Topic: Lead-Based Paint

Answers Your Legal Questions

Both federal and Illinois law require landlords to provide prospective tenants with a copy of a brochure which has information about lead-based paint. The Illinois Department of Public Health has stated that providing the federal brochure, entitled "What You Need to Know About Lead in Your Home" satisfies both the state and federal requirements. The brochure can be found online in the REALTOR® Store, brochures section.

HUD/EPA Rules on Lead Based Paint Disclosure

Existing Laws on Lead Paint for Property Owners/Managers/REALTORS®

Federal law already requires property owners to:

  • Disclose any knowledge of lead-based paint or lead-based paint hazards when selling or renting a house built before 1978.
  • Allow a buyer to have a lead inspection at the buyer’s expense, after an opportunity to negotiate for this with seller. 
  • Include a lead warning statement in leases.
  • Use lead-safe work practices when making certain repairs and renovations.

Illinois state law requires property owners to:

  • Allow inspection of a residential unit when a resident is found to be lead-poisoned.
  • Follow regulated mitigation procedures when a lead hazard has been identified.
  • Post lead hazard warning signs at work sites when property houses two or more families.
  • Allow regulated lead abatement procedures if mitigation is ineffective.
  • Disclose any lead hazard to renters and provide IDPH brochure to buyers or renters in buildings built before 1978.
  • City of Chicago regulations already require property owners to:
  • Abide by a duty to maintain lead-hazard free property.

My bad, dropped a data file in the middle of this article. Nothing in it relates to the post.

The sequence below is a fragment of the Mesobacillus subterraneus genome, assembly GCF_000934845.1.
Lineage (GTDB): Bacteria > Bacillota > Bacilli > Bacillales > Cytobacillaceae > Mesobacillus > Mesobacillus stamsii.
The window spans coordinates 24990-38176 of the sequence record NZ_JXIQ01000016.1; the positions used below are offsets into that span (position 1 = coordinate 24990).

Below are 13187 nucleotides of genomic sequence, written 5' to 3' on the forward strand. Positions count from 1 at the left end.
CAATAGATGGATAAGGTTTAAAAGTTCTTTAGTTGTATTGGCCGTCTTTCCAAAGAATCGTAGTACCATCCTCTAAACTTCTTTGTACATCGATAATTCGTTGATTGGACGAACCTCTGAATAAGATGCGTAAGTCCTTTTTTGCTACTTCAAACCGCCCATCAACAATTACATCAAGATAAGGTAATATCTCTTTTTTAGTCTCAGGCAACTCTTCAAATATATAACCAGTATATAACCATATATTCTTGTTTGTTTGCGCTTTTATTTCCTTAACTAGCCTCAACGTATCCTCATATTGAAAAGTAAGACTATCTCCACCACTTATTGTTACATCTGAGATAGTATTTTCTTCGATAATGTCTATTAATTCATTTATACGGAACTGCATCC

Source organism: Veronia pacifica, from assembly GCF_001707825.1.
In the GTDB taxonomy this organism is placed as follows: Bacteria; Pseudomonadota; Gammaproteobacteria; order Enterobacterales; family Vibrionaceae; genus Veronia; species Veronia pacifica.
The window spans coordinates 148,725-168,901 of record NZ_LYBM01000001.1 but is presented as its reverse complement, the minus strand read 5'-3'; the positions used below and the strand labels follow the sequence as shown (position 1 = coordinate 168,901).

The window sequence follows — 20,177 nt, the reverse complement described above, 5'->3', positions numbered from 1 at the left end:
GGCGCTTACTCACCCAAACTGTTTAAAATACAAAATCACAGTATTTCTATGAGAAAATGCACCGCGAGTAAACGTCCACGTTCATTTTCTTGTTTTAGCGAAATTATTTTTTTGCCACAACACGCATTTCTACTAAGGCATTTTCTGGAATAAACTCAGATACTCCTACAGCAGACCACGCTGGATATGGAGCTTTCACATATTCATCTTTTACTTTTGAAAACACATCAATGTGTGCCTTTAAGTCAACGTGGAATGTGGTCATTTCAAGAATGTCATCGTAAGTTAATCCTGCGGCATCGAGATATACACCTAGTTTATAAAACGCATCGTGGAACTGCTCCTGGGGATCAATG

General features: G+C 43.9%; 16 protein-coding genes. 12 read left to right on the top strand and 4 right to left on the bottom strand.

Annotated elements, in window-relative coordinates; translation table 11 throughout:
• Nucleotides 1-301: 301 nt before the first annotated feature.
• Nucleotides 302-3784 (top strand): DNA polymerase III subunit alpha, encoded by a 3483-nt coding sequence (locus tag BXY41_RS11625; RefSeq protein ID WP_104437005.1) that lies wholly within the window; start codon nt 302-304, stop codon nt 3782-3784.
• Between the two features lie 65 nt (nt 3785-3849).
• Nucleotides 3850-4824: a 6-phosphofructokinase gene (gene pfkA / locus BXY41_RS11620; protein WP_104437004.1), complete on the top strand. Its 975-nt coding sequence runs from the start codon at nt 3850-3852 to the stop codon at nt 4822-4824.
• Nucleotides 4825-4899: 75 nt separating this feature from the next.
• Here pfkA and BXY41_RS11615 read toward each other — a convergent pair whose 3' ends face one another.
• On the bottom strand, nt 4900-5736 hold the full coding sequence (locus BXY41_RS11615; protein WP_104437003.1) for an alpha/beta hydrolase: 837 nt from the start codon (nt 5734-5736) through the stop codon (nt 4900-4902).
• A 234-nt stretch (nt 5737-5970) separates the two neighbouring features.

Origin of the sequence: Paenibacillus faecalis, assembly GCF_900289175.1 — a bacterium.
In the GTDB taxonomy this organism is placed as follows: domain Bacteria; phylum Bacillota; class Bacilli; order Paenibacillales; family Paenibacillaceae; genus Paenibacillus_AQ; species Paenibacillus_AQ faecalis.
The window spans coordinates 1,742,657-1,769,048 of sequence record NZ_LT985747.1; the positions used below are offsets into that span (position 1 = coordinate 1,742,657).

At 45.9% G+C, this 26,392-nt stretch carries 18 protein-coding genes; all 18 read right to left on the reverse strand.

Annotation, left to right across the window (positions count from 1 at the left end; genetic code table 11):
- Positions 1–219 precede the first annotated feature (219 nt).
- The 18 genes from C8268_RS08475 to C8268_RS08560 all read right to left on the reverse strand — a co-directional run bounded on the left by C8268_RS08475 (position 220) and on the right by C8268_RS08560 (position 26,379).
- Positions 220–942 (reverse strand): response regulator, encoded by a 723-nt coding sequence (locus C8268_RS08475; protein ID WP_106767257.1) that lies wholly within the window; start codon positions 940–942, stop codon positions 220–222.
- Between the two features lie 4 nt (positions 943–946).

• Allow inspections of all units for lead hazards.
  • Abide by a duty to maintain property according to any existing mitigation plan.
  • Provide a mitigation plan, subject to CDPH approval, when a lead hazard is identified.

For detailed information on how to comply with lead prevention laws and lead safety:

2008 Rule for Renovators/Rehabbers

A requirement regarding lead-based paint disclosure took effect Dec. 22, 2008. Specifically, persons performing renovations for compensation must provide a brochure entitled “Renovate Right” to owners and occupants of residential real property built before 1978. Find the brochure (pdf) at Note that all lead-based paint disclosure rules remain the same for disclosure in the sales or rentals of residential real estate built before 1978.

2006 Rule for Property Owners/ Managers 

The Illinois Lead Poisoning Prevention Act was amended by the Illinois General Assembly in the spring session of 2006 (Public Act 94-0879). The law sets out requirements for property owners/managers, retailers, and state and local departments of public health aimed at preventing the devastating effects of childhood lead poisoning.

Lead poisoning in children can cause irreversible brain damage and even at very low levels can lead to life-long learning, behavioral and physical problems. Most children are poisoned in their own homes, and deteriorating lead paint on windows, doors, and porches in homes built before 1978 is the main cause.  


  • Allow inspection by departments of public health of common areas of multi-family residential buildings when two or more units within a five-year period have had mitigation notices issued, and to allow a lead inspection by departments of public health when a pregnant woman, parent or guardian of a child under six, residing in the same building, requests an inspection.
  • Post notices in the common area of a building when the property owner has received a mitigation notice. The posted notice must say that a lead hazard has been discovered, that other units may also have a hazard, that children under 6 should be screened, where to seek further information, and whether the owner has received multiple mitigation notices. The Illinois Department of Public Health(IDPH) shall provide the notices (to be posted) along with the mitigation notice.
  • Follow mitigation plans within a time frame established by departments of public health with consideration given to the owner’s financial ability to complete repairs. The Illinois Department of Public Health (IDPH) must make an owner aware of any financial assistance programs available.
  • Note: The 2006 law also sets new penalties for violations, including prohibiting residential property owners who have willfully and knowingly failed to comply with a mitigation order from doing business with the state or state agencies for a period of time.

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